Liberal Democrat Vote Fraud

We all saw the results of the 2000 American election. This time, I'm personally going to fight back in the only way that I can, with a blog that documents as many news reports about Democrat fraud as I can.

Location: Iowa, United States

Dean has been a professional computer consultant for almost 25 years, serving the Unix/Linux and various programming markets.

Tuesday, October 26, 2004

State investigates voter drive | News


Offhand, Prens Ferrell doesn't remember President Bush's party affiliation, his first name or his opponent in the fall election.
He also doesn't know how his own personal information ended up on a Wake County voter-registration form. Even if he cared about politics, Ferrell couldn't vote.

He is only 15.

Because of problems on Prens' form and others, the State Board of Elections is investigating a voter-registration campaign in Wake County.

To see if you are registered to vote in North Carolina, check the State Board of Elections Web site at www.sboe In Wake County, you can also call the county board of elections at (919) 856-6240.

Voters whose registration forms were turned in after June 25 will not show up in the state or county database for another week because of today's runoff election.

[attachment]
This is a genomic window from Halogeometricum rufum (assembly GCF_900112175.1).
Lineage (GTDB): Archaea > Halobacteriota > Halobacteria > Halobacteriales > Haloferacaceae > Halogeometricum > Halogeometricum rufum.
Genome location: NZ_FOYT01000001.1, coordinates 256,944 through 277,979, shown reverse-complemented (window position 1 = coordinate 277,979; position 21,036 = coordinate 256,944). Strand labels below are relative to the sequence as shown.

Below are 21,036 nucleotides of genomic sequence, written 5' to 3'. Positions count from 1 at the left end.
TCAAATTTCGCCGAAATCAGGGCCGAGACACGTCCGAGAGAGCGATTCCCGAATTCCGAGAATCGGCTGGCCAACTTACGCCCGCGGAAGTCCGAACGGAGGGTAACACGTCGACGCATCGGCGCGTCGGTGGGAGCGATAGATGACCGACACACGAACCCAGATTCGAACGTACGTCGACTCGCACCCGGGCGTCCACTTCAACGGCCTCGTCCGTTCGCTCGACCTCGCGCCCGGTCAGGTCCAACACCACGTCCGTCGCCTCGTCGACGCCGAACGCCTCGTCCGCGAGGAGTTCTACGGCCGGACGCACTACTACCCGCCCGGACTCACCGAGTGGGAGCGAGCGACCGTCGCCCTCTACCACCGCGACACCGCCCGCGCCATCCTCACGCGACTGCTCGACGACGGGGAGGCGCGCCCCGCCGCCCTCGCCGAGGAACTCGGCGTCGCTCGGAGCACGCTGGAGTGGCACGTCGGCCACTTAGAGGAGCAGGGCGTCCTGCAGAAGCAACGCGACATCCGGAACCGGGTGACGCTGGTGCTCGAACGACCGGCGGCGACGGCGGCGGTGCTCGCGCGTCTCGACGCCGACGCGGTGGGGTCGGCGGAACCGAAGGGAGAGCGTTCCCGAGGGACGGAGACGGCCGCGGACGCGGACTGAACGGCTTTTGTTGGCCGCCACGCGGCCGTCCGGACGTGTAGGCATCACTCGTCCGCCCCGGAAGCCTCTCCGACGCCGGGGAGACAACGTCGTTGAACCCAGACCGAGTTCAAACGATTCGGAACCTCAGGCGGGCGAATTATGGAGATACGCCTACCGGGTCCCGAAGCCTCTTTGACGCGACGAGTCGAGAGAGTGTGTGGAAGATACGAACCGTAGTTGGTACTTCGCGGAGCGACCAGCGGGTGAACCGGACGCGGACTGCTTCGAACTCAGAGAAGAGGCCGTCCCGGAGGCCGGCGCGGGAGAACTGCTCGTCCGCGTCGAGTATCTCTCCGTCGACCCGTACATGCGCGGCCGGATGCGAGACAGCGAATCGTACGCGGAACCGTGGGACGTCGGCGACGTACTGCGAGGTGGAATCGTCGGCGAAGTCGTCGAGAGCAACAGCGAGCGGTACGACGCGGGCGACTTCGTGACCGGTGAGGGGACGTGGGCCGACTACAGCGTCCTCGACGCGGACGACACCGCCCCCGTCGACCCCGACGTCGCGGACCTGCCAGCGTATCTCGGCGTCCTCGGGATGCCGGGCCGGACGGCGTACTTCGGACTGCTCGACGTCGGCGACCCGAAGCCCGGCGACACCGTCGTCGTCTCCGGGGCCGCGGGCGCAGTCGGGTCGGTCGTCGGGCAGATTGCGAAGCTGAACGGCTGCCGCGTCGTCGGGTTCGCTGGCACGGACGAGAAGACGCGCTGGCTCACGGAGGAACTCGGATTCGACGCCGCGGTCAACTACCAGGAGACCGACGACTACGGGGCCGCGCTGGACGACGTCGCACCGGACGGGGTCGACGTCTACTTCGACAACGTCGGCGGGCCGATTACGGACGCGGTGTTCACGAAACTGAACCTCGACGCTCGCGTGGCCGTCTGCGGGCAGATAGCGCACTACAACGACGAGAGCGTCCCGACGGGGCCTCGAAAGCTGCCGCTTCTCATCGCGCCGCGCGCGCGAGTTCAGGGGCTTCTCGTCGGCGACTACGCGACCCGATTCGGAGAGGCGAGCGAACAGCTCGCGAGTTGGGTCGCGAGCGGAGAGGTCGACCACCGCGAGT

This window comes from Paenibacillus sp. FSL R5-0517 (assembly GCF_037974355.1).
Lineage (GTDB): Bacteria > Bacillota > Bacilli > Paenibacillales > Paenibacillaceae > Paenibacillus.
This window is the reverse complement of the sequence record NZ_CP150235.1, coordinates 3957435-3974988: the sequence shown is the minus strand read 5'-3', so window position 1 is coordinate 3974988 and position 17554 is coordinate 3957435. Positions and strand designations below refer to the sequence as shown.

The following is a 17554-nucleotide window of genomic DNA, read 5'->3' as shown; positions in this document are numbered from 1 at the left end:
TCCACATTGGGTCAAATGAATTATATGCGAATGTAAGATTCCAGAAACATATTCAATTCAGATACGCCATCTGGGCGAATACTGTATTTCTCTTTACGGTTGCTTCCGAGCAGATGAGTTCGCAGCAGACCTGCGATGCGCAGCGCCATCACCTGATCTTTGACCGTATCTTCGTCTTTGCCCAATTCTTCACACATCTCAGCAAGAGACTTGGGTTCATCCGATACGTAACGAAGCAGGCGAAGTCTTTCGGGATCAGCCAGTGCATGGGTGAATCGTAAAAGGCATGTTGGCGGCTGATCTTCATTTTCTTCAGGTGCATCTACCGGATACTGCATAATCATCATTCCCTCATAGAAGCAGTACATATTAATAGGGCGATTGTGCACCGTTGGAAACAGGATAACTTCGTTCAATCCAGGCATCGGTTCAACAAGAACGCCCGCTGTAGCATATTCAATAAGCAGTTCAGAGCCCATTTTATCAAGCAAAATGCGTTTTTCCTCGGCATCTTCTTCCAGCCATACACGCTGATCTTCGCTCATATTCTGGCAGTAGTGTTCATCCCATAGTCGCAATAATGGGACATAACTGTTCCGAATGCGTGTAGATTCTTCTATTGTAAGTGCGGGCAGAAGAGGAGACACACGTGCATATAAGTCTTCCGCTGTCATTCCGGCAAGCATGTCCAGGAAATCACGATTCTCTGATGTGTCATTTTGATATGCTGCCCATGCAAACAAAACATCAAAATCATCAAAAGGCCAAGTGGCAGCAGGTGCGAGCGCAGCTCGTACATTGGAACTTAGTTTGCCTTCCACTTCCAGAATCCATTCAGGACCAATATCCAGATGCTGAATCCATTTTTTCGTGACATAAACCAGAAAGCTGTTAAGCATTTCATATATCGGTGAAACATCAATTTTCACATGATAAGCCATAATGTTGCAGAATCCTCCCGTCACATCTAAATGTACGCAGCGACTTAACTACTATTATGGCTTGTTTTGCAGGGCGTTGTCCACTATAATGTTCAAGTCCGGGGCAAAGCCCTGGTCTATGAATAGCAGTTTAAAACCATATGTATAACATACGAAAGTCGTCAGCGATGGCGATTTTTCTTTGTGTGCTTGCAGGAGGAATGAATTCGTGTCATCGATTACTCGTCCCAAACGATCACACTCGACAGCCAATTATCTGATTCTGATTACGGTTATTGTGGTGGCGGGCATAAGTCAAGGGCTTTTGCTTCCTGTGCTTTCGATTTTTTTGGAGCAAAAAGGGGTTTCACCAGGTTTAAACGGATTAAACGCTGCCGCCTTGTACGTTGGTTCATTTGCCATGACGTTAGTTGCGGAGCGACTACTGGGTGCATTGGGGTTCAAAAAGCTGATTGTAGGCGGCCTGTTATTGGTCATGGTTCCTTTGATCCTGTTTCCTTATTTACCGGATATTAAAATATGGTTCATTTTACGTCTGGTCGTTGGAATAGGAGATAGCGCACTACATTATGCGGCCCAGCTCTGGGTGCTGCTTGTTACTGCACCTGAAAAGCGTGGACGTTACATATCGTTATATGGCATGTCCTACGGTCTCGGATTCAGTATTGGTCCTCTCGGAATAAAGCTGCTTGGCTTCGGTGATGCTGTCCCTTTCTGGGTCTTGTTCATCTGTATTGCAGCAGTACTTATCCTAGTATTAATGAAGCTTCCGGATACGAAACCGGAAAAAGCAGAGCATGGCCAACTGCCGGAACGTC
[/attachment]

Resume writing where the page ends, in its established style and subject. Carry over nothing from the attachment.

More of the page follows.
Some of the forms turned in by the N.C. Public Interest Research Group had nonexistent addresses, suspiciously similar signatures, or birth dates that appear to have been altered, said county Elections Director Cherie Poucher.

In Prens' case, the form misspelled his first name and listed him as having been born in 1986, and not 1989, though his address, phone number and other information were correct.

In another, a man's last name was listed as "James," but the form was signed "Jones."

Other forms list streets that do not exist in Wake County or give street numbers that are too high. "We've got a mess," Poucher said.

Twenty-three forms of 4,000 turned in by N.C. PIRG workers have been forwarded to a state investigator, but Poucher said "a couple hundred" others were being held because of illegibility and other problems.

This is the first time since Poucher became elections director in 1991 that the state has investigated a voter-registration campaign in Wake County.

Laura Hepp, canvass director for the Community Voters Project of N.C. PIRG, said that there is a "margin of error" in any campaign but that workers double-check all forms before turning them in to the board of elections.


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